Take Me to the Moon
When first we landed
We were confined to our suits.
Accidentally a helmet broke
And they proved to be of no use.
Eventually the were all removed
Following, was a search for food.
Since the reserves were consumed
Sticking together for our own good.
We found a place and settled there
Thinking it was safe to stay.
But we were aliens and we feared
The hunger was just death delayed.
Some passed from life in their sleep,
The living left dehydrated and weak
More bodies to bury, no tears to weep
No one could find the words to speak.
Then the rains came, first as warm dew
And to the surprise of the survivors,
There surroundings looked renewed
As the life around us came into view.
It had cleared our eyes of earthling sight
And replenish all nutrients lost.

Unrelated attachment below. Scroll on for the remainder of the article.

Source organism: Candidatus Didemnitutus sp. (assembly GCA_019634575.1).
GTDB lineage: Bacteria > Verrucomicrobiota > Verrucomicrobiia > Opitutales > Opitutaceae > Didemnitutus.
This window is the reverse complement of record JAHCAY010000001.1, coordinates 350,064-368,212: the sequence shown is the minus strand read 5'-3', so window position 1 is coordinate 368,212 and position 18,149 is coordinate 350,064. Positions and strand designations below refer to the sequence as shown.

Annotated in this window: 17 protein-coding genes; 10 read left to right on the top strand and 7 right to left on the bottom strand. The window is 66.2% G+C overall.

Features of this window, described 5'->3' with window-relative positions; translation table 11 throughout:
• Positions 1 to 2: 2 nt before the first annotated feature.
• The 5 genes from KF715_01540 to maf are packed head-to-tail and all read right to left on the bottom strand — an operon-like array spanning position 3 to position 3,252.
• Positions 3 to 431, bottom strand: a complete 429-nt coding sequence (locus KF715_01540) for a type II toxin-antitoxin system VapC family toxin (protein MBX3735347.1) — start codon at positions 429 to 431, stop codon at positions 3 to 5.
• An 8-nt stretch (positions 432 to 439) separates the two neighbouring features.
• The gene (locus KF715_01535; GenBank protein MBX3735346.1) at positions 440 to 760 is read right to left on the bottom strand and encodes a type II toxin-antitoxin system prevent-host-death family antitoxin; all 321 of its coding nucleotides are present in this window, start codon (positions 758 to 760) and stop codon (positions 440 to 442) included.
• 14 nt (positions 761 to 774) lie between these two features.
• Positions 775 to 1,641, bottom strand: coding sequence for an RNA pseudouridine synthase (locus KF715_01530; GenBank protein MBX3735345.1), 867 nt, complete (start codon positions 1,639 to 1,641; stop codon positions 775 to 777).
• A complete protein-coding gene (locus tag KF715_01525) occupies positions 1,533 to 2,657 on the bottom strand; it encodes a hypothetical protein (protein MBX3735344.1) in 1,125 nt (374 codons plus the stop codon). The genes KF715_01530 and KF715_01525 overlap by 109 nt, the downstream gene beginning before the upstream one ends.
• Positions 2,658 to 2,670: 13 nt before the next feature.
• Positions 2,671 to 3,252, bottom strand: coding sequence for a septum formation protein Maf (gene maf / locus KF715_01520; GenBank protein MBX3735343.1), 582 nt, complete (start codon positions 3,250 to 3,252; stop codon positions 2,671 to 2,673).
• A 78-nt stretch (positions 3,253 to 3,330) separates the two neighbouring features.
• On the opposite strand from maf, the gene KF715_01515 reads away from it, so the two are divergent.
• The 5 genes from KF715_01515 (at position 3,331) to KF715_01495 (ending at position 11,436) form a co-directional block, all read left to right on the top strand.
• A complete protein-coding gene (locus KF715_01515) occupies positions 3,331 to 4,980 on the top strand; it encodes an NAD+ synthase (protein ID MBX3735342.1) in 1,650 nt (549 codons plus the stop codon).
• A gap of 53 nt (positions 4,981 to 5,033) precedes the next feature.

We found ourselves, in all now eight,
Washed clean, huddling on a hill side in wet grass
Then the only remaining child stood
Walked over, held my hand and smiled,
“We must remember why we came”, she said,
And mumbling all the others agreed.
We made our way down the slope
And noticed the showers had stopped falling.
We entered the village that had come into sight
To a scene that was most astonishing.
The tribe of pygmies welcomed us
Expressing joy that we survived the monsoon.
One elder woman stood and spoke, evoking silence
“Remember when first you said , ‘Take me to the moon’?”
Ria – 2015
This post was inspired by The Daily Post’s prompt Take Me To The Moon that asks,
How far would you go for someone you love? How far would you want someone else to go for you?
This poem is my response. Blessed Love.